South Carolina Considers Taking Patients Hostage
The Geneva Conventions prohibit the taking of civilian hostages. Which conventions prohibit the taking of patient hostages? The question gains urgency with the introduction this month into the South Carolina House of Representatives of a bill that would impose new restrictions on access to certain medications. The bill is not meant to improve healthcare delivery for its subjects, patients with erectile dysfunction, but to force political concessions.
Among other things, the bill would require that patients get: a stress test every ninety days after prescription to be sure they are healthy enough for sexual activity; a statement from a partner confirming a symptoms of erectile dysfunction; a report from a sex therapist stating that the erectile dysfunction is not due to a psychological condition alone; and counseling regarding celibacy as an alternative lifestyle. In short, if it passes the bill, then South Carolina will legislate medical practice by physicians it has licensed to practice medicine.
The bill presents many issues. First of all, it almost appears to insert television commercial wisdom at the bedside. For example, the language relating to making "sure your heart is healthy enough for sexual activity" feels borrowed from television pharmaceutical ads, which uniformly end with such legal disclaimers. It at once substitutes legislation and television for doctors and suggests a general ignorance that the risk of heart attacks is low after sexual activity. It also begs questions about stress testing. Yes, erectile dysfunction can be a sentinel warning of heart disease, but this should be evaluated before a prescription is issued. The legislative requirement for a stress test every ninety days after prescription dangerously blurs this very important medical point and reduces evidence based medicine to seemingly arbitrary and wasteful prescriptions.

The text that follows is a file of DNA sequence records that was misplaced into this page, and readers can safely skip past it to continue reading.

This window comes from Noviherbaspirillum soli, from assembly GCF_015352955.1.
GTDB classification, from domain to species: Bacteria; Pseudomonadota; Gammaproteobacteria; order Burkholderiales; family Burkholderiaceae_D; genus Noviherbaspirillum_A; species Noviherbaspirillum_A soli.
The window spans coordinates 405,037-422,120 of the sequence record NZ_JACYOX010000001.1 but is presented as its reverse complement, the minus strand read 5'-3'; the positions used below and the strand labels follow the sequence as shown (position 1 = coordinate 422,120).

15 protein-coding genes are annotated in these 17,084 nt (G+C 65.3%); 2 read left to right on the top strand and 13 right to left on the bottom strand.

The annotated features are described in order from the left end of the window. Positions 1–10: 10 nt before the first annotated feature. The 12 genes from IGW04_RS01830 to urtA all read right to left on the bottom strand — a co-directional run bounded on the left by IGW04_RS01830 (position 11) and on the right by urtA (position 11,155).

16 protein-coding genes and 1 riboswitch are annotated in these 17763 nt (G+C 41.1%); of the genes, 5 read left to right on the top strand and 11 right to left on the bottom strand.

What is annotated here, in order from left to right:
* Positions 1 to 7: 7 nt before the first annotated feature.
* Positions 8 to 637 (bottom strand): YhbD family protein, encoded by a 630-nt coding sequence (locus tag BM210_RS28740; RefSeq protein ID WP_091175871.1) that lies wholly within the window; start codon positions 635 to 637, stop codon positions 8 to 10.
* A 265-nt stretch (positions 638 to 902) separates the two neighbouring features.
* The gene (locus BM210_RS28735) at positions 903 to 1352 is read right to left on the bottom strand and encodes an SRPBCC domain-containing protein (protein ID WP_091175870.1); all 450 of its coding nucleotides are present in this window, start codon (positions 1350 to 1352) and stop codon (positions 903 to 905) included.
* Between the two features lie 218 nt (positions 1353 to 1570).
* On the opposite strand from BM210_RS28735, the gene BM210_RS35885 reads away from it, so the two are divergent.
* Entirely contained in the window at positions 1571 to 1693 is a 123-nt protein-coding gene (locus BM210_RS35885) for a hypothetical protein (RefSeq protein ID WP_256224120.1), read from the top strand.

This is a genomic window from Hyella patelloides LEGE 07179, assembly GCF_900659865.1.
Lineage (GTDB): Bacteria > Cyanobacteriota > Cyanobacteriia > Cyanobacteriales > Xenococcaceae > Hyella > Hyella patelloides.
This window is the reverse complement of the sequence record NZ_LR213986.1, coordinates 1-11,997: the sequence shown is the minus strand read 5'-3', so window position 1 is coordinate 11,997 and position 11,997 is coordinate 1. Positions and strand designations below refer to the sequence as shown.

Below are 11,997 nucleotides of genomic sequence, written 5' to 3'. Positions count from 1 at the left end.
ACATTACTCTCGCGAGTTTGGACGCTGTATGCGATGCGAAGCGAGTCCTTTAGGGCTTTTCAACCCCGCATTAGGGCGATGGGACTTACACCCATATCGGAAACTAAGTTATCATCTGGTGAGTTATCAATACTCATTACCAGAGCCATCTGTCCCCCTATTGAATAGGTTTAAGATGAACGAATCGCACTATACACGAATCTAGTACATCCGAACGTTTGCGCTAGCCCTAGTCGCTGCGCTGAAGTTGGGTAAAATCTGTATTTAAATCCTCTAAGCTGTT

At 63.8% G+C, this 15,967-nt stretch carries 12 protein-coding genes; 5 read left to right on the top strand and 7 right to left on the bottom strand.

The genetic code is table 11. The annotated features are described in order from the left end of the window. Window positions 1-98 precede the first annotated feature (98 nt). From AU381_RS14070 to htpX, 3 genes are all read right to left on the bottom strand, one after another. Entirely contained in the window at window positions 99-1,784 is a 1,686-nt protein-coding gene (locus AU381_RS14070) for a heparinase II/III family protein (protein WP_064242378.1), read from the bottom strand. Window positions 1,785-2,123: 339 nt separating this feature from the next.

Secondly, the bill makes life difficult for patients who often are coping with very serious illness; it compounds this by picking also on their partners, who often are also affected by their dysfunction. This it does because erectile dysfunction is commonly found among men with such conditions as diabetes, cancer, and depression; Say it on Surgeo has previously reviewed the challenges facing men with diabetes and erectile dysfunction, including a general lack of education by the professional community. It has also reviewed that in the case of some of the treatments, such as penile implant surgery, this challenge is compounded by lack of insurance coverage, which becomes further compounded by the fact that erectile dysfunction is embarrassing and most men are very reluctant to discuss it publicly. Public attacks on access to treatment for erectile dysfunction make it harder to care for and rehabilitate men with diabetes, cancer, depression and other illnesses associated with erectile dysfunction. They are contrary to the notion of compassion for the ill and hurting. They undermine legitimacy in the fight for access to care.
As with the prohibitions of the Geneva Conventions against the taking of civilian hostages, the proposed bill also begs the question of when, if ever, means justify ends. This is because, according to an article in the Washington Post, the bill's sponsor has acknowledged that the bill she introduced is invasive, intrusive, and unnecessary. Her stated aim is to force opposition legislators to back down on certain positions. She in essence seems to argue that the rules of civilized behavior do not apply to patients, that it is acceptable to hold patients hostage. She seems to imply that given her view of the supremacy of her ideals her proposed bill is justified in remotely imposing medical judgment as relates to the complex and often subtle aspects of the care of individual patients with diabetes, cancer, depression, and other conditions associated with erectile dysfunction.
The South Carolina legislature is considering taking patients with diabetes, cancer, depression, and other conditions associated with erectile dysfunction hostage. There is one more thing it may consider taking: the Hippocratic Oath.